$${\rm{Missingness}\,\left( {\%} \right):100 - \left( {\frac{{\rm{Actual}\# {\rm{Samples}}}}{{Expected\# Samples}}} \right) \ast 100}.$$
(10)

### Calculations and analysis of HRV

Because HRV requires access to raw, sample-level data that is not currently provided by most wearables, out of the six devices tested, we were limited to using only the Empatica E4 for the HRV accuracy analysis. HRV time-domain metrics from the Empatica device have been validated against ECG in previous studies.58,59,60 Frequency domain metrics of HRV have not been sufficiently validated on wearable optical HR sensors, thus are excluded from this analysis.

HRV was only calculated during baseline due to motion artifacts affecting the signal. Raw ECG was processed using the clinical standard, Kubios HRV Premium (version 3.3) to extract RR intervals. PPG data from the Empatica E4 device is supplied as both raw PPG (green LED light only) and an inter beat interval (IBI) sequence. The IBI sequence provided by Empatica is obtained from their wristband-integrated processing algorithm that removes incorrect peaks due to noise in the raw PPG signal, which they compute from the red and green LEDs on the device. Red LED PPG signal is not saved or provided and is only used in the calculation of the provided IBI sequence.

We matched raw PPG and IBI sequences and removed data that the Empatica wristband- integrated processing algorithm removed onboard. Our updated PPG signal could then be used to extract IBI sequences for HRV calculations. A Kolmogorev–Zurbenko low pass linear filter (Kolmogorev) and outlier removal was used to mitigate any additional motion artifact not removed by the Empatica processing algorithm. Following the process described by Empatica for determining their IBI sequence, local minima were detected using a rolling minimum detector and the IBI values were calculated as the difference between these local minima values. Outlier capping at 1.5*IQR was performed for each downsampled signal.

All calculations for time-domain HRV were performed with user-defined functions in Python (3.5.2) that were validated using Kubios HRV Premium (version 3.3). Error was calculated between the ECG HRV and the PPG HRV for each participant. Paired, two-sided t tests were performed with a significance threshold of Bonferroni-corrected p value of 0.0033 (considering 6 choose 2 skin tone comparisons—15 skin tone comparisons for each HRV metric).

### Lag time analysis using a rolling window approach

In order to examine the effect of lag time on our model, we iterated through rolling windows of 5, 10, 20, 30, 40, 50, 60, 90, 120, 150, 180, 210, 240 s for each participant, each device, and each condition (rest or activity). We found the optimal window length of MAE and MDE by determining the window length that minimized the MAE and MDE, respectively. We then repeated the mixed effects model, adding window length as an effect.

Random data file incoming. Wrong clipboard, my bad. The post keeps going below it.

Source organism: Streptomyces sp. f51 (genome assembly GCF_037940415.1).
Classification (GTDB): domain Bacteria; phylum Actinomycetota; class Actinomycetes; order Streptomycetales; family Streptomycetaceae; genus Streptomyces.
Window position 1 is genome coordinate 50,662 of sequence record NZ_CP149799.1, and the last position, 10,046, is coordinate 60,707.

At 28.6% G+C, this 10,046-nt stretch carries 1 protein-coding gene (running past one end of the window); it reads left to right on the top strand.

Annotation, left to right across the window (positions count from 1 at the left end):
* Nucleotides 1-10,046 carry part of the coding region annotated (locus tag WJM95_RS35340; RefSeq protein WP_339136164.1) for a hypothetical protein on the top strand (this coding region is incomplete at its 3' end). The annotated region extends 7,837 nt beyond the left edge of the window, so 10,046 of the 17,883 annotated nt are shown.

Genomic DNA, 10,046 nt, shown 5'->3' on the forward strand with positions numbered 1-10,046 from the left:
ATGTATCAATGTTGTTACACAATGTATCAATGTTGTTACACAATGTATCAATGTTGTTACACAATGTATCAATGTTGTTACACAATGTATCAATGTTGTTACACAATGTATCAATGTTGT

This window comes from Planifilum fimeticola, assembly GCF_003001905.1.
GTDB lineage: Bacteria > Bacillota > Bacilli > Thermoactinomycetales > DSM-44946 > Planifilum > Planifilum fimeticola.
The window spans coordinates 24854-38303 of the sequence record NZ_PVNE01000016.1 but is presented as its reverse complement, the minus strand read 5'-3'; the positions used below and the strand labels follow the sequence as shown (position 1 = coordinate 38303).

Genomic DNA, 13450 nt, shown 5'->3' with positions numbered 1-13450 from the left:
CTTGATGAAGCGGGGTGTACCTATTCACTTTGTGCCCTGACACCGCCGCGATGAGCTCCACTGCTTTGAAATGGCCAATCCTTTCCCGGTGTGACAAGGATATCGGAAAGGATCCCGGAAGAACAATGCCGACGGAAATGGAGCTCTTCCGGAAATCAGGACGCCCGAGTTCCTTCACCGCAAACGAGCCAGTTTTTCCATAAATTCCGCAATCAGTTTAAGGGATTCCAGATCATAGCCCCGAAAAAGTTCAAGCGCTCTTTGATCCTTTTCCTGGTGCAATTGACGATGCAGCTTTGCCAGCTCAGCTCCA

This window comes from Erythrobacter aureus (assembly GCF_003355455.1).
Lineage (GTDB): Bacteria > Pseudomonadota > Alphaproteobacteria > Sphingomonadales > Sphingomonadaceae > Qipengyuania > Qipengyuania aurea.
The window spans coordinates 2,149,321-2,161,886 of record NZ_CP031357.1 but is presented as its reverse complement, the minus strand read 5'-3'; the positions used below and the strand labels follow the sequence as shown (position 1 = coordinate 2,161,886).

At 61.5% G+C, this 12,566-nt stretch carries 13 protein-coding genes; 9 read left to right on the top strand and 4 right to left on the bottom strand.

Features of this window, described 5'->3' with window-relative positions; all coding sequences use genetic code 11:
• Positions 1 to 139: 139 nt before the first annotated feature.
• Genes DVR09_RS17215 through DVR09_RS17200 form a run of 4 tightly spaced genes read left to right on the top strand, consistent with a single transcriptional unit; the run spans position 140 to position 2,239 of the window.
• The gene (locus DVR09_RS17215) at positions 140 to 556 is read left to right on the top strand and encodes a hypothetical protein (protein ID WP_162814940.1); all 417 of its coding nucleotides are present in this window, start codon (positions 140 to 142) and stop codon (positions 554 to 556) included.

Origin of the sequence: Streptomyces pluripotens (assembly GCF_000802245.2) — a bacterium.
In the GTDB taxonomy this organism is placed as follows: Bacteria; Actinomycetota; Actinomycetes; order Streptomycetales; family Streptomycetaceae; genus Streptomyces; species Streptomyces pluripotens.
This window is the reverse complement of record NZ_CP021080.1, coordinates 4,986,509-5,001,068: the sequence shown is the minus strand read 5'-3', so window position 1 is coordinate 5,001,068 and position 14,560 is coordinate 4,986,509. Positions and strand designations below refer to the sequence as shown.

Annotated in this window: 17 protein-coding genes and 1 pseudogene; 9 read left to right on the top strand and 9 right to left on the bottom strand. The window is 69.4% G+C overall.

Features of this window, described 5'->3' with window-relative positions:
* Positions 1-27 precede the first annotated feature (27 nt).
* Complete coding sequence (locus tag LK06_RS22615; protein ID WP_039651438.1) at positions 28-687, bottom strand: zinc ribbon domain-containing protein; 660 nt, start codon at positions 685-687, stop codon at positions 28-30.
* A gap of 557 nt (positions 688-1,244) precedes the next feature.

### Activity level disparity statistical testing

Mean relative error from ECG for both baseline and activity were recorded for each participant. Mean relative errors across participants were used for a paired, two-sided t test with Welch approximation and Bonferroni multiple comparison correction with an initial significance threshold of p < 0.05 and a Bonferroni-corrected p < 0.0042 (considering six devices and two conditions—rest and activity).

### Reporting summary

Further information on research design is available in the Nature Research Reporting Summary linked to this article.

## Data availability

The data sets generated during and/or analyzed during the current study will be submitted one year from the publication date to the PhysioNet public repository under the title BigIdeasLab_STEP.

## Code availability

Code for the algorithm development, evaluation, and statistical analysis is open source with no restrictions and is available from https://github.com/Big-Ideas-Lab/STEP.

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## Acknowledgements

The authors would like to thank Dr. Hwanhee Hong for input on the statistical design and Weihsien (Willy) Lee for assistance with study participant recruitment. BB is funded by the Duke FORGE Fellowship.

## Author information

Authors

### Contributions

B.B. was involved in the study design, data collection, data analysis and interpretation, and paper preparation. J.D. was involved in the study design and funding, data analysis and interpretation, and paper preparation. B.A.G. and W.A.K. were involved in the data interpretation and paper preparation.

### Corresponding author

Correspondence to Jessilyn P. Dunn.

## Ethics declarations

### Competing interests

The authors declare no competing interests.

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Bent, B., Goldstein, B.A., Kibbe, W.A. et al. Investigating sources of inaccuracy in wearable optical heart rate sensors. npj Digit. Med. 3, 18 (2020). https://doi.org/10.1038/s41746-020-0226-6